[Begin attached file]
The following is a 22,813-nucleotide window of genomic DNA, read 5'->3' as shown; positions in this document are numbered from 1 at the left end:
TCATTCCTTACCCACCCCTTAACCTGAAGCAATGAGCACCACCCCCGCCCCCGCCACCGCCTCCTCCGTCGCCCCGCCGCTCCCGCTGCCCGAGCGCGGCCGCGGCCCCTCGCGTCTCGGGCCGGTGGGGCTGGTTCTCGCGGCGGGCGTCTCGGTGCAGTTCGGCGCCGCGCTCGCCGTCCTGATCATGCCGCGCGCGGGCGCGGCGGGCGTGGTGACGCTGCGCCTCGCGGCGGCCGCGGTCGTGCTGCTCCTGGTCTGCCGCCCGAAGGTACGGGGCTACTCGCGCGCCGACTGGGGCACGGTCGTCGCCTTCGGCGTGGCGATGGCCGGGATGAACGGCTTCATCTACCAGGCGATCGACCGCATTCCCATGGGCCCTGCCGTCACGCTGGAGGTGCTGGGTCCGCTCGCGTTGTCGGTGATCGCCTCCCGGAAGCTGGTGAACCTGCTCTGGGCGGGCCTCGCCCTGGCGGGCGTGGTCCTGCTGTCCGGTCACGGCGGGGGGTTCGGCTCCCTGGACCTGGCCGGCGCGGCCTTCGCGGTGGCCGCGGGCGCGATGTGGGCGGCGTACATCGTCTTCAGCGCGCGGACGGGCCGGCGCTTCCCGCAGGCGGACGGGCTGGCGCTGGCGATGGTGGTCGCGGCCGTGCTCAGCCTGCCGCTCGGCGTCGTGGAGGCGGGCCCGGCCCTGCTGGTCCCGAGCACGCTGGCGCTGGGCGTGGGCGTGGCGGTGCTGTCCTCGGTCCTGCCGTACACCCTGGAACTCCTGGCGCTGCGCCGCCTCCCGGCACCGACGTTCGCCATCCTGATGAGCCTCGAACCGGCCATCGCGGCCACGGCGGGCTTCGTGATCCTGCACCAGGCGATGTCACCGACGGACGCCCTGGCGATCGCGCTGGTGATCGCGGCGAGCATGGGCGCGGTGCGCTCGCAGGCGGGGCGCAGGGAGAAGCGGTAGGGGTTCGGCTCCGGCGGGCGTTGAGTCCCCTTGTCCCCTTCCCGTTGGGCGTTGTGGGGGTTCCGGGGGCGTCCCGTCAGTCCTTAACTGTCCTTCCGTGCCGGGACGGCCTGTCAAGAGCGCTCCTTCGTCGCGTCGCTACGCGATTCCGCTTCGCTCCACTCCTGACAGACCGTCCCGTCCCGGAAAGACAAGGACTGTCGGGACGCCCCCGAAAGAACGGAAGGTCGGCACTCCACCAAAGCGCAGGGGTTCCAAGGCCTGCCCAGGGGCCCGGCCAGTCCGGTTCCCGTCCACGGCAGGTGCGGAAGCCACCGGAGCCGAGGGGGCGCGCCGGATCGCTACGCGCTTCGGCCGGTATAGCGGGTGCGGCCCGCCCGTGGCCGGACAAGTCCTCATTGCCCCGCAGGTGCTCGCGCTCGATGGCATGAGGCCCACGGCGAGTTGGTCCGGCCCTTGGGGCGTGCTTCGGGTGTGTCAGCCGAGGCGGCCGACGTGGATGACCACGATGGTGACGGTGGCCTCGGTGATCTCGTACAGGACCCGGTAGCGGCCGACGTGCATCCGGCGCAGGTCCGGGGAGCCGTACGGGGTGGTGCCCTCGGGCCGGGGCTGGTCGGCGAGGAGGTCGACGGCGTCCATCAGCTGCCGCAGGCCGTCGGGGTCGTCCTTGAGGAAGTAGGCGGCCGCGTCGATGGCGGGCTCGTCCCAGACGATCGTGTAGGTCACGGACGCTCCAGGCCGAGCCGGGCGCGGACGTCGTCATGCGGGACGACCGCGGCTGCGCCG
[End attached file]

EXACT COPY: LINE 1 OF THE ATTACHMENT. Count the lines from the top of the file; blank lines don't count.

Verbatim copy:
The following is a 22,813-nucleotide window of genomic DNA, read 5'->3' as shown; positions in this document are numbered from 1 at the left end: